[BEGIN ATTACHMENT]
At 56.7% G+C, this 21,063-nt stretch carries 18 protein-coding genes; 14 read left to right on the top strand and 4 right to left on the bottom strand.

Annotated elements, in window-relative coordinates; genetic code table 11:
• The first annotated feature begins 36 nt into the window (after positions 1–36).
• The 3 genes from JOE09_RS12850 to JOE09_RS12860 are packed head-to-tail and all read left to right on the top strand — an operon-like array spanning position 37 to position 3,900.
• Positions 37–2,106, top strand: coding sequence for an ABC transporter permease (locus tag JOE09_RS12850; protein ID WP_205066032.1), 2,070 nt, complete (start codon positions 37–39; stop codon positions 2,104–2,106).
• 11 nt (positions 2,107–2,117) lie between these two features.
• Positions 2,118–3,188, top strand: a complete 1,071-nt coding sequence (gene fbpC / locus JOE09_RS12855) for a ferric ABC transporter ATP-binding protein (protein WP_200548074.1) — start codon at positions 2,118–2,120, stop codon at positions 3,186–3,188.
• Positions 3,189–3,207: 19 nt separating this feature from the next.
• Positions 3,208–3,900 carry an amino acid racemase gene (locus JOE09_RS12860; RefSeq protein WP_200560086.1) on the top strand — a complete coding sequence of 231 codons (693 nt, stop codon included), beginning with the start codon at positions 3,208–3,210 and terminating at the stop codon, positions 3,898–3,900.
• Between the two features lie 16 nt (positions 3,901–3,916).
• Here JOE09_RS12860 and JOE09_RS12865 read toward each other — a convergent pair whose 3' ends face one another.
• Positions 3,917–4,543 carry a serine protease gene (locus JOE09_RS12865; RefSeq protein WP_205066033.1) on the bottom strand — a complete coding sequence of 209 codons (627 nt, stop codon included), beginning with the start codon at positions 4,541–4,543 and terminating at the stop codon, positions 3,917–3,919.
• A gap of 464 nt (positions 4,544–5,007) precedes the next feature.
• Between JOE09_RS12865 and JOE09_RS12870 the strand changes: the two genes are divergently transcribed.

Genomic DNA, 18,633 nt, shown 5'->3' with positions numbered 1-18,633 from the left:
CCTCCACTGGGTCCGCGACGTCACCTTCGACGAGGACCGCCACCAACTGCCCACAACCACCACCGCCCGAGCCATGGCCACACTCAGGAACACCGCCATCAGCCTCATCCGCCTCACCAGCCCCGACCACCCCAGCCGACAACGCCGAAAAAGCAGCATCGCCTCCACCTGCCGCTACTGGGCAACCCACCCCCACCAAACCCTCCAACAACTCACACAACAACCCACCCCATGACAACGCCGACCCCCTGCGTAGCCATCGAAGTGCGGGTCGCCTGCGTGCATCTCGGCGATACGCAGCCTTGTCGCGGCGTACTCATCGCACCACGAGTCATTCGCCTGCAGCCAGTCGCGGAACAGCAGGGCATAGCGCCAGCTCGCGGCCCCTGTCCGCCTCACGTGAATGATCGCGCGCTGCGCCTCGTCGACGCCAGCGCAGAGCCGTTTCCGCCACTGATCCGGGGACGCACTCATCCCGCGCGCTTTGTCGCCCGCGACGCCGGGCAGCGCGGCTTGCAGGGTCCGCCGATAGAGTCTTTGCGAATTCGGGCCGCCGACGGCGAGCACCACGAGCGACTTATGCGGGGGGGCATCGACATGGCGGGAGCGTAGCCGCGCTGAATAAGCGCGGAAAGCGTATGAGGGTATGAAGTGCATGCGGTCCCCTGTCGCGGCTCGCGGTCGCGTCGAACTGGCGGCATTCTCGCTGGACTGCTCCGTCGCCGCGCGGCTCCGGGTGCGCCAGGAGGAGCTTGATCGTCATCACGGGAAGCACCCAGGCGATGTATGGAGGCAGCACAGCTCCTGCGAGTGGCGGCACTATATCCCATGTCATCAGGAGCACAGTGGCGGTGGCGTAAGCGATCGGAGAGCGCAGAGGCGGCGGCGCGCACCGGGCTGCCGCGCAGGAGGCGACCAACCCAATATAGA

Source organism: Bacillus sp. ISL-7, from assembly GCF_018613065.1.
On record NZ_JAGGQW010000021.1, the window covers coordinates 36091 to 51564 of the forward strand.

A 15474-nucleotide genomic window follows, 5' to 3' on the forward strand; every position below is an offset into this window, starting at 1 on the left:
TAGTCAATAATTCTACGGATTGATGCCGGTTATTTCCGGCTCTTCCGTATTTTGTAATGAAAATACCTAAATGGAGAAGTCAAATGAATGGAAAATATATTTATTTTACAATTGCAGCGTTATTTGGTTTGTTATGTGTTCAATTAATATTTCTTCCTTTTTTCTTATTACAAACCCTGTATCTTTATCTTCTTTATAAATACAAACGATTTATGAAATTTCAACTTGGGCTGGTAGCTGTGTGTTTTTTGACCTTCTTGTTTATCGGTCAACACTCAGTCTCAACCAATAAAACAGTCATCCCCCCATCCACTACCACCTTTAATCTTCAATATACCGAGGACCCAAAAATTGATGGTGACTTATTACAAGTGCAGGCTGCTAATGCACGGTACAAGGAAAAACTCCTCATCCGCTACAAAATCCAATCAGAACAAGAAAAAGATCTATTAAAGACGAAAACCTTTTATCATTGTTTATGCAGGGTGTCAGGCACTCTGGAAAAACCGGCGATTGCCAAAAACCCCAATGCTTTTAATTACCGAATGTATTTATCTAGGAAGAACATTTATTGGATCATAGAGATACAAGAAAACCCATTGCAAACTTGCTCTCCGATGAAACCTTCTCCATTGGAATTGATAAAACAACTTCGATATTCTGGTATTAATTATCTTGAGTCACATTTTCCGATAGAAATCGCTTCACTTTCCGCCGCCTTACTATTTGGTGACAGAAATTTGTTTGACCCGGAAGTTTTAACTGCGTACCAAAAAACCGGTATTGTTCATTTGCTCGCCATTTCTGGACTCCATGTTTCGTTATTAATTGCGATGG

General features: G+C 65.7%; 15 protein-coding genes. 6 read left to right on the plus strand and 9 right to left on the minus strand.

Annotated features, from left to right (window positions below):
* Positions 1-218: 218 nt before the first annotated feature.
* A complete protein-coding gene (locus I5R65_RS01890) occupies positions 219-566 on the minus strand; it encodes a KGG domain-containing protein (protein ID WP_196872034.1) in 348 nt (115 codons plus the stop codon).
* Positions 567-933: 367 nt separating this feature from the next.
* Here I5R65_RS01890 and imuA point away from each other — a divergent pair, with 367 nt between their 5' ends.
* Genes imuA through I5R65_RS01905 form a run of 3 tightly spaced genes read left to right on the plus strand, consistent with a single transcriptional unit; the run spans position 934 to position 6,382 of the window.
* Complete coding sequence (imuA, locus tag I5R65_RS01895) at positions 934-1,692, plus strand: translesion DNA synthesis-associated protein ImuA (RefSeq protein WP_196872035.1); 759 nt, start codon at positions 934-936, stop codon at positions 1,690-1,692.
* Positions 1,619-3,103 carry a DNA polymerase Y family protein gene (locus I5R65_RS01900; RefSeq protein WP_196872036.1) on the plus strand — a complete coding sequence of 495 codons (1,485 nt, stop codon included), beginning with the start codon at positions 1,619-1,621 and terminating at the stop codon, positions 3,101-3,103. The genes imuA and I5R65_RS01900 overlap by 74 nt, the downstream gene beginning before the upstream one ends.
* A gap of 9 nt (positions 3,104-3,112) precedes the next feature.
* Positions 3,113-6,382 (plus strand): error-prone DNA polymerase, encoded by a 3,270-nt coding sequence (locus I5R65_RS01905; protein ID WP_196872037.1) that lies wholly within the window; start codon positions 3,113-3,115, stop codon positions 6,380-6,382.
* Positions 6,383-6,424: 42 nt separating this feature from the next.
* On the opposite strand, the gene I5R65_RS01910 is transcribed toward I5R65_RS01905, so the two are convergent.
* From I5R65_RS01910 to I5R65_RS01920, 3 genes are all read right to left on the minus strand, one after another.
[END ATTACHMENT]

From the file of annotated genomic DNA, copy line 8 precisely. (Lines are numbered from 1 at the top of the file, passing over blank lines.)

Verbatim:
• Positions 3,189–3,207: 19 nt separating this feature from the next.